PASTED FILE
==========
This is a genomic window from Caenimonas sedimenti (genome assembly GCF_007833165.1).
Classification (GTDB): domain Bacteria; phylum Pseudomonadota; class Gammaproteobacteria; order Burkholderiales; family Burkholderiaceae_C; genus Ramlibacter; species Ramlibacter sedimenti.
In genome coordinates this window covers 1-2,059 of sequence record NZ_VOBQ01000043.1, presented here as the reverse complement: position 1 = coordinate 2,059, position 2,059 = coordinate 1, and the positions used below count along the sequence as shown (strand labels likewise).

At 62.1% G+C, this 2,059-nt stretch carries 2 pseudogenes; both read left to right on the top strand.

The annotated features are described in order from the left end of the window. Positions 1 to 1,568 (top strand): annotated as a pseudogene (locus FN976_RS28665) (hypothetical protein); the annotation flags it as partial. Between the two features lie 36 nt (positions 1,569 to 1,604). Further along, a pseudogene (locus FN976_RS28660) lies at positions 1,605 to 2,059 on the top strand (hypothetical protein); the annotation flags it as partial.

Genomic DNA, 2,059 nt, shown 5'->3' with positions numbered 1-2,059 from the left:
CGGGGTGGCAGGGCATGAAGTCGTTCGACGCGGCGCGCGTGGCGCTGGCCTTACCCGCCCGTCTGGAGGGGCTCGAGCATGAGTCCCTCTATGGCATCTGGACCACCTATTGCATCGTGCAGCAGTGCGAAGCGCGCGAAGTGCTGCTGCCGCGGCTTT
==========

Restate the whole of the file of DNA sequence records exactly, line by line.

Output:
This is a genomic window from Caenimonas sedimenti (genome assembly GCF_007833165.1).
Classification (GTDB): domain Bacteria; phylum Pseudomonadota; class Gammaproteobacteria; order Burkholderiales; family Burkholderiaceae_C; genus Ramlibacter; species Ramlibacter sedimenti.
In genome coordinates this window covers 1-2,059 of sequence record NZ_VOBQ01000043.1, presented here as the reverse complement: position 1 = coordinate 2,059, position 2,059 = coordinate 1, and the positions used below count along the sequence as shown (strand labels likewise).

At 62.1% G+C, this 2,059-nt stretch carries 2 pseudogenes; both read left to right on the top strand.

The annotated features are described in order from the left end of the window. Positions 1 to 1,568 (top strand): annotated as a pseudogene (locus FN976_RS28665) (hypothetical protein); the annotation flags it as partial. Between the two features lie 36 nt (positions 1,569 to 1,604). Further along, a pseudogene (locus FN976_RS28660) lies at positions 1,605 to 2,059 on the top strand (hypothetical protein); the annotation flags it as partial.

Genomic DNA, 2,059 nt, shown 5'->3' with positions numbered 1-2,059 from the left:
CGGGGTGGCAGGGCATGAAGTCGTTCGACGCGGCGCGCGTGGCGCTGGCCTTACCCGCCCGTCTGGAGGGGCTCGAGCATGAGTCCCTCTATGGCATCTGGACCACCTATTGCATCGTGCAGCAGTGCGAAGCGCGCGAAGTGCTGCTGCCGCGGCTTT